New: PhiloLogic 3.2 (beta) release available (August 2010)
What is PhiloLogic?
PhiloLogic™ is the primary full-text search, retrieval and analysis tool developed by the ARTFL Project and the Digital Library Development Center (DLDC) at the University of Chicago. This is a Free Software implementation of PhiloLogic for large TEI-Lite document collections. The wide array of XML data specifications and the recent deployment of basic XML processing tools provides an important opportunity for the collaborative development of higher-level, interoperable tools for Humanities Computing applications. The sophistication and power of the TEI-XML encoding specification supports the development of extremely rich textual data representations that encourage, if not require, development of sets of tools to exploit features of encoded text to perform particular tasks. It may be the case that one general tool will never fit all possible uses for encoded documents, but that a set of more specialized, interoperable tools for end-user applications will provide a mechanism for cost-effective deployment of end-user applications.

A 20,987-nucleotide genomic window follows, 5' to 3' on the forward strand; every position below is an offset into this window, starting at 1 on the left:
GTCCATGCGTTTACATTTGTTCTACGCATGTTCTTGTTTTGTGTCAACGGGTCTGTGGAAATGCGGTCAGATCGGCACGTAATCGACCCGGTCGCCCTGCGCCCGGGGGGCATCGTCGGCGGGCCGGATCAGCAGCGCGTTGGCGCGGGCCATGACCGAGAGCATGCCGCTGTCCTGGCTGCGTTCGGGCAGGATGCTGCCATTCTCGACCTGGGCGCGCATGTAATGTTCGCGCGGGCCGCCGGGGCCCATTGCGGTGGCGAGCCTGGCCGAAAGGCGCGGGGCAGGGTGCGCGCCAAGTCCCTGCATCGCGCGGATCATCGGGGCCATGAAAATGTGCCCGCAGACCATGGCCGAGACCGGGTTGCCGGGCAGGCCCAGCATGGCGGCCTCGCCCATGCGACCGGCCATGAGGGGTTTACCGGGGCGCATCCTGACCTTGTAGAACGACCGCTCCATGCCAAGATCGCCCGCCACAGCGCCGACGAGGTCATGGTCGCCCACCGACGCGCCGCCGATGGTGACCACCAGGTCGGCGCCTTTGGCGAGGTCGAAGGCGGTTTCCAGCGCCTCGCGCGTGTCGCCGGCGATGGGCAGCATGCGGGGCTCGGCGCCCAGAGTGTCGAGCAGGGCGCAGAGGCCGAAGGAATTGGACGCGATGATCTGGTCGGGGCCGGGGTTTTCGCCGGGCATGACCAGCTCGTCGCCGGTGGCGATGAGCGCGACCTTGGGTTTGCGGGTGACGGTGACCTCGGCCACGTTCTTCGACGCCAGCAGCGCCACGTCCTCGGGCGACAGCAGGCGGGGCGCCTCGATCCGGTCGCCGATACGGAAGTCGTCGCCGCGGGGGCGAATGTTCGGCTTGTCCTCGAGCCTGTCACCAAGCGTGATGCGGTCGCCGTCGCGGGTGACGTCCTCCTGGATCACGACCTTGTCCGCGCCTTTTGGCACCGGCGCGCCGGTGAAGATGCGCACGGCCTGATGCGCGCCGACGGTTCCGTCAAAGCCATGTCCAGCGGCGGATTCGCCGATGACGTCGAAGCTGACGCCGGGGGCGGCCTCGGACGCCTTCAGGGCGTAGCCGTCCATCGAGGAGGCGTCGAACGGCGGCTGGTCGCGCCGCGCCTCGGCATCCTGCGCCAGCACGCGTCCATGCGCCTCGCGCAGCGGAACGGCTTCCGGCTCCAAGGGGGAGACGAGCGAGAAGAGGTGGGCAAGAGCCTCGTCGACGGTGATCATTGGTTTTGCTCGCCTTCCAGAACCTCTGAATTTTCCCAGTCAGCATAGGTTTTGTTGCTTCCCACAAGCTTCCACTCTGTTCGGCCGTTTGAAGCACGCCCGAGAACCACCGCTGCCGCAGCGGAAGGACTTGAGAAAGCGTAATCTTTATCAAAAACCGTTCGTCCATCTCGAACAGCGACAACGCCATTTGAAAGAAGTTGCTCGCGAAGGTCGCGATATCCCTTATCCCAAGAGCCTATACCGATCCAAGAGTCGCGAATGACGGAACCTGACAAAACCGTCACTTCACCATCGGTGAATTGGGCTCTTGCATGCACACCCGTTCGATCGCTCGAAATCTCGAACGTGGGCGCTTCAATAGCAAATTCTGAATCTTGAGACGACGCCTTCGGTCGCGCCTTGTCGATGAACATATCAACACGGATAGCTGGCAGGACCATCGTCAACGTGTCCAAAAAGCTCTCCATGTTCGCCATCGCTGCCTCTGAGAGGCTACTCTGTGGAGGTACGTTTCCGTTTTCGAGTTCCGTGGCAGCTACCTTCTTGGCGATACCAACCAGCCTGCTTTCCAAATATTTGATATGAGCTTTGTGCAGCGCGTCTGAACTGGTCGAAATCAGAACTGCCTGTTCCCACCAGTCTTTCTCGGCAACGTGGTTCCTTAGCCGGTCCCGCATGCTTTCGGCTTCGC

As the ARTFL Project's contribution to the collaborative development of these tools, PhiloLogic has been enhanced to support a wide variety of TEI-Lite (XML and SGML) encoded documents optionally using the Unicode character specification. We feel that Humanities Computing applications are particularly well suited to open source development by a community with wide ranging technical abilities that is not well supported by the commercial sector. Our goal is to provide as many features as possible while not requiring significant administrative or development work to use effectively.
Originally implemented to support large databases of French literature, PhiloLogic has been extended to support a wide variety of textual and hypermedia databases in collaboration with numerous academic institutions and, more recently, commercial organizations. PhiloLogic is a modular system, in which a textbase is treated as a set of coordinated or related databases, typically including an object (units of text such as a letter, scene, document, etc) database, a word forms database, a word concordance index mapped to textual objects, and an object manager mapping text objects to byte offsets in data files. Each of these databases is stored and managed using its own subsystem.
Reasons to use PhiloLogic: